Visiting the Merryspring Nature Center can be the best type of educational experience - one that is done without anyone knowing. Walk the many trails, view the beautiful, cultivated landscapes and gardens, and learn about the flora and fauna native to the area while enjoying the peace and serenity that the nature center has to offer.
Mary Ellen Ross, the brainchild behind the non-profit nature center, opened the area to the public in 1974. Spanning 66 acres, the goal is to help teach and also advocate conservation, ecology, and sound horticultural principles to the general public while still allowing enjoyment of the natural features. Open every day of the year during daytime hours, and run by a staff of three, the number of visitors that come to the nature center continues to grow every year. Starting with a small area and now featuring a visitor center, an administrative area/workspace, a Nature Library, and a meeting center, that growth appears to not be ready to stop anytime soon.
Merryspring a wonderland of different gardens, trails and other attractions for guests to wander through all day.
Gardens - Try to visit as many of the 10 theme gardens as possible when visiting. From the herb garden to the birch grove to the winter garden, visitors will find a variety of annuals, perennials, trees and shrubs.
Trails - From easy trails to slightly more difficult terrain, hikers can enjoy up to four miles of winding trails through Merryspring’s meadows and woodlands. The Interpretive trail is a favorite, highlighting points of special interest with unique histories. There is also a perimeter trail offering a glimpse of wildlife habitat and an occasional view of Bald and Ragged mountains in the distance.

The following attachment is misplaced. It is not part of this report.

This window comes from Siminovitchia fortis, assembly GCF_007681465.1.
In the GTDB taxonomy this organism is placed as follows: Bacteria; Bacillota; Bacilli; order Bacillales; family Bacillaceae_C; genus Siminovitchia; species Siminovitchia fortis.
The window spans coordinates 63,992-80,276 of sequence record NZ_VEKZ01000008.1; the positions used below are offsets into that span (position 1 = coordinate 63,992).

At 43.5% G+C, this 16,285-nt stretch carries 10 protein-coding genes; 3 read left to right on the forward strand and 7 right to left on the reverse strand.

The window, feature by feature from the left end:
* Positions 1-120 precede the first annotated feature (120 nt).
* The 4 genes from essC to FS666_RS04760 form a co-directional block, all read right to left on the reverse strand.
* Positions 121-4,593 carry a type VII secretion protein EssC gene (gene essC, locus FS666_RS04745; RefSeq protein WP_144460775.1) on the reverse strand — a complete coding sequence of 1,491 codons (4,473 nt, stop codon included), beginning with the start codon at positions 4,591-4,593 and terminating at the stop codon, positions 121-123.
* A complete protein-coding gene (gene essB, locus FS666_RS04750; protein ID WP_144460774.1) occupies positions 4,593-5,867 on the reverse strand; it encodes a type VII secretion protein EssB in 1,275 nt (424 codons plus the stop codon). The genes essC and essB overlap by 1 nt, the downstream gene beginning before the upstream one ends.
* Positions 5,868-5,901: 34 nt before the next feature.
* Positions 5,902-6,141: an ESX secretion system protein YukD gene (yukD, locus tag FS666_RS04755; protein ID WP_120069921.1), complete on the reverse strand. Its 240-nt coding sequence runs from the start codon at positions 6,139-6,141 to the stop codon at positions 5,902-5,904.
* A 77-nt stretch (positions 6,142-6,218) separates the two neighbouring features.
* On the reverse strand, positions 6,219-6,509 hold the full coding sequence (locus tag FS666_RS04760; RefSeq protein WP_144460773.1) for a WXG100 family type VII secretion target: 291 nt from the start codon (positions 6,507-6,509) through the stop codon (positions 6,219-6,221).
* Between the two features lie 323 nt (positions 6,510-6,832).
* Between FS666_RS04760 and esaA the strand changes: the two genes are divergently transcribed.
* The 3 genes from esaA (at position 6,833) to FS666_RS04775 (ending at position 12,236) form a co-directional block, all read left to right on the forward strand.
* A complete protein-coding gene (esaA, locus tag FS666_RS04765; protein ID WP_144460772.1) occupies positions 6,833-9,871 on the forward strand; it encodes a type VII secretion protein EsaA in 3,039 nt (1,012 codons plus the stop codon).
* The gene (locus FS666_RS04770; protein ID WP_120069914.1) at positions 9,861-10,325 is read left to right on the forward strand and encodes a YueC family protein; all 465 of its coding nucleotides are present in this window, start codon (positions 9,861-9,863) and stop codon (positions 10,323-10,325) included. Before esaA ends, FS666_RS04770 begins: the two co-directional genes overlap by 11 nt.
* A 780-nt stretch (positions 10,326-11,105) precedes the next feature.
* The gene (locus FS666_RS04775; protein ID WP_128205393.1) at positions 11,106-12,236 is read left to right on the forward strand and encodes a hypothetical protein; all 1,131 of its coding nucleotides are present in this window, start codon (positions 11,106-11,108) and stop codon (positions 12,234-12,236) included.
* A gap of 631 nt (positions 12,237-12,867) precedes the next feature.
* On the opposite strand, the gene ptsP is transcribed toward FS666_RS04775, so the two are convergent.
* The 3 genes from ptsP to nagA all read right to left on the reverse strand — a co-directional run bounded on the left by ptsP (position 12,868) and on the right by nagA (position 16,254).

Bird areas - There are many areas for birdwatchers to check out on the nature center grounds. Merryspring is home to Black capped chickadees, Rose breasted grosbeaks, American robins, purple finches and more. Listen for the melodic singing of the hermit thrush. Visit the website ahead of a visit to see a complete list of the birds that have been seen there and try to identify other species not on the list!
Arboretum - Close to the visitor center is the ten-acre Kitty Todd Arboretum showcasing 35 species of trees and shrubs native to the US and the area. Grab a brochure to see the map and location of each one as well as getting more information about them.
Vernal pool - Originally abandoned by a local lime company, the quarry has become a natural vernal pool. Depending on the time of year guests visit, there can be wood frogs, dragon flies and many other invertebrates. At the end of the year the pool naturally dries up and the cycle repeats itself annually.
Wildlife - Many species call this area home, including hawks, deer, ermine, and porcupine.
Restoration Orchard - In 1999, this orchard was created in an attempt to restore the American Chestnut tree to its former prominence in the area after many of them were wiped out by a fungus in the 1920s. Now being crossbred to create a heartier variety that can withstand the blight and fungus, the orchard is one of the locations of this ongoing experiment.
Merryspring encourages school field trips to their grounds, as the many gardens and trails create a perfect out of classroom accompaniment to in classroom learning. Offered free of charge, a field trip here can be aligned with many school units to make sure to hit state benchmarks and curriculum guidelines. There is plenty of bus parking as well as indoor classroom areas that have a projector in case of inclement weather. There is also an outdoor gazebo for teachers to enjoy lunch with their students. Suggested activities and topics include: nature walks that include birding and wildlife activities, winter tracking, weather science, water cycle, and different types of nature classification and identification.
Contact the nature center ahead of time to reserve space and to set up a program that fits the specific educational guidelines and lesson plan of the age group coming. It is also possible to involve students in service projects like helping clean the gardens and trails after their field trip.
There are also opportunities for homeschooled students well. Contact the nature center for more information.
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